TopKayaker.Net: Guide To Kayak Diving

TomSnorkeling From A Kayak by Tom Holtey
photos by Athena Holtey

Imagine a warm summer day with clear smooth waters beckoning. Load your mask, fins and snorkel into your kayak and paddle out onto the water. A kayak can take you to wonderful snorkeling locations.

When you get to a likely spot where the underwater world looks interesting, you don your mask, fins, and snorkel, and slip into the water.

Now instead of gliding across the surface of the water in the world of air, your are soaring IN the world of water, looking down on a submarine landscape. Point yourself down and kick so that you are fully immersed and part of that world.

Ok, now how do you put that all together?

Start with the equipment: a Sit-on-top kayak, basic paddling gear (paddle, PFD, paddle leash) and a mask, fins and snorkel. You will also need an anchor and line, or a simple tow line. A dive flag is very wise to have and likely required by your local boating authority.

A sit-on-top kayak is by far the best, and for most of us, the only type of kayak suitable for kayak snorkeling. Stick to your basic paddling gear, less is best, but do bring a water bottle. Snorkeling in salt water is thirsty business. Standard mask, fins and snorkel is the essential gear. This is best stowed in a net bag that is securely lashed to the deck, or better carried below deck in a cargo hatch.

Important tip! Your dive mask should be stowed in a padded case. I say this because if you have to paddle in choppy water the kayak will be slapping on the waves. This constant bumping will crack a dive mask, trust me, I have seen it with my own eyes.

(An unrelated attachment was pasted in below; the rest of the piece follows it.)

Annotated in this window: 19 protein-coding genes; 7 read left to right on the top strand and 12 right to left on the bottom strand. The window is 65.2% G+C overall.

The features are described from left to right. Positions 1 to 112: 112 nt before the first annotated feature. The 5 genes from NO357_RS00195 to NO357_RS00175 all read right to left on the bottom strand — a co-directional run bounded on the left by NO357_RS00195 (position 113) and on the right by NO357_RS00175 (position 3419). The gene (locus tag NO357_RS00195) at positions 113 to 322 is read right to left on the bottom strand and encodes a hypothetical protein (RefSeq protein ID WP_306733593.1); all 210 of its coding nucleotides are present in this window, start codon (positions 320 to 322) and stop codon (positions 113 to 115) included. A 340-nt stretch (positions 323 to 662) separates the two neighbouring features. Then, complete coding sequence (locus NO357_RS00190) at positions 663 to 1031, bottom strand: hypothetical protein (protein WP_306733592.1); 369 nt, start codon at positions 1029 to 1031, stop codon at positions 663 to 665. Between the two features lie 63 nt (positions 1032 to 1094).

Anchoring Your Kayak

A 3 pound anchor and some rope with a snap and float on the end, will do for snorkeling. The Anchor Line Float is helpful if you should drop the line. You can use a 1.5 Lb. Anchor just as effectively as  a 3 Lb. Anchor. Most folks who swim away from their kayak will feel more confident with a 3 pounder. About 50 to 100 feet of line is best for snorkeling. Typically you will be swimming in about 30 feet of water or less. Use three times the depth for your length of rope.

anchorImportant: It is not the weight of the anchor that holds the kayak, but the length of the rope. The longer the line the better the hold. Ideally the anchor, rope and float will fit into a sack, preferably a net bag. I call this an Anchor Kit.

Stow your anchor kit below deck, or in a very secure deck bag. When you get out to your snorkel spot take out your kit, clip the line to the bow and toss the anchor over board. This is why a sit-on-top kayak is so very applicable. You can simply sit side saddle, scoot and reach the bow to clip your line. If you are not agile, or your kayak is very long, you might consider an anchor trolley.